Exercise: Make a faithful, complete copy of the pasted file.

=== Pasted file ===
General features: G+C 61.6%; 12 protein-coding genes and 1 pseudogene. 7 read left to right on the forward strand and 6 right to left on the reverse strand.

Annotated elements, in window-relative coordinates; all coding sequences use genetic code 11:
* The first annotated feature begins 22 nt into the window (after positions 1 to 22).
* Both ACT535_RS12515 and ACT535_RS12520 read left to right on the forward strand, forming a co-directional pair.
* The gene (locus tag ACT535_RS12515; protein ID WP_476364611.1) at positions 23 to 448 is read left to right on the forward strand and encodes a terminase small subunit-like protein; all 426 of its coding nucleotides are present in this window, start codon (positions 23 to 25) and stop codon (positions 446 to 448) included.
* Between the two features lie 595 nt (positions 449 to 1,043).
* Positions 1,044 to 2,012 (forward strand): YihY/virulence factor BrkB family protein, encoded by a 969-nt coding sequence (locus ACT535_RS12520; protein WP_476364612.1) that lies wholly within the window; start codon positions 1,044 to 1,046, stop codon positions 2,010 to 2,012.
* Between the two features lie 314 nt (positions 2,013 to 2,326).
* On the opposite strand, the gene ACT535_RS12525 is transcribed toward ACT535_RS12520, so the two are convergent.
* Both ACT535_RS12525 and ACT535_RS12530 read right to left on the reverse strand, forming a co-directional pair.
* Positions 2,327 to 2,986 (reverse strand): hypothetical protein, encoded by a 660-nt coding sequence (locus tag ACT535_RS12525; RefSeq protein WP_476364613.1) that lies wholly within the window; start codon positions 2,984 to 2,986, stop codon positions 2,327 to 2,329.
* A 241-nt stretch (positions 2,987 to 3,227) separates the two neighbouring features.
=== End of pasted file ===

General features: G+C 61.6%; 12 protein-coding genes and 1 pseudogene. 7 read left to right on the forward strand and 6 right to left on the reverse strand.

Annotated elements, in window-relative coordinates; all coding sequences use genetic code 11:
* The first annotated feature begins 22 nt into the window (after positions 1 to 22).
* Both ACT535_RS12515 and ACT535_RS12520 read left to right on the forward strand, forming a co-directional pair.
* The gene (locus tag ACT535_RS12515; protein ID WP_476364611.1) at positions 23 to 448 is read left to right on the forward strand and encodes a terminase small subunit-like protein; all 426 of its coding nucleotides are present in this window, start codon (positions 23 to 25) and stop codon (positions 446 to 448) included.
* Between the two features lie 595 nt (positions 449 to 1,043).
* Positions 1,044 to 2,012 (forward strand): YihY/virulence factor BrkB family protein, encoded by a 969-nt coding sequence (locus ACT535_RS12520; protein WP_476364612.1) that lies wholly within the window; start codon positions 1,044 to 1,046, stop codon positions 2,010 to 2,012.
* Between the two features lie 314 nt (positions 2,013 to 2,326).
* On the opposite strand, the gene ACT535_RS12525 is transcribed toward ACT535_RS12520, so the two are convergent.
* Both ACT535_RS12525 and ACT535_RS12530 read right to left on the reverse strand, forming a co-directional pair.
* Positions 2,327 to 2,986 (reverse strand): hypothetical protein, encoded by a 660-nt coding sequence (locus tag ACT535_RS12525; RefSeq protein WP_476364613.1) that lies wholly within the window; start codon positions 2,984 to 2,986, stop codon positions 2,327 to 2,329.
* A 241-nt stretch (positions 2,987 to 3,227) separates the two neighbouring features.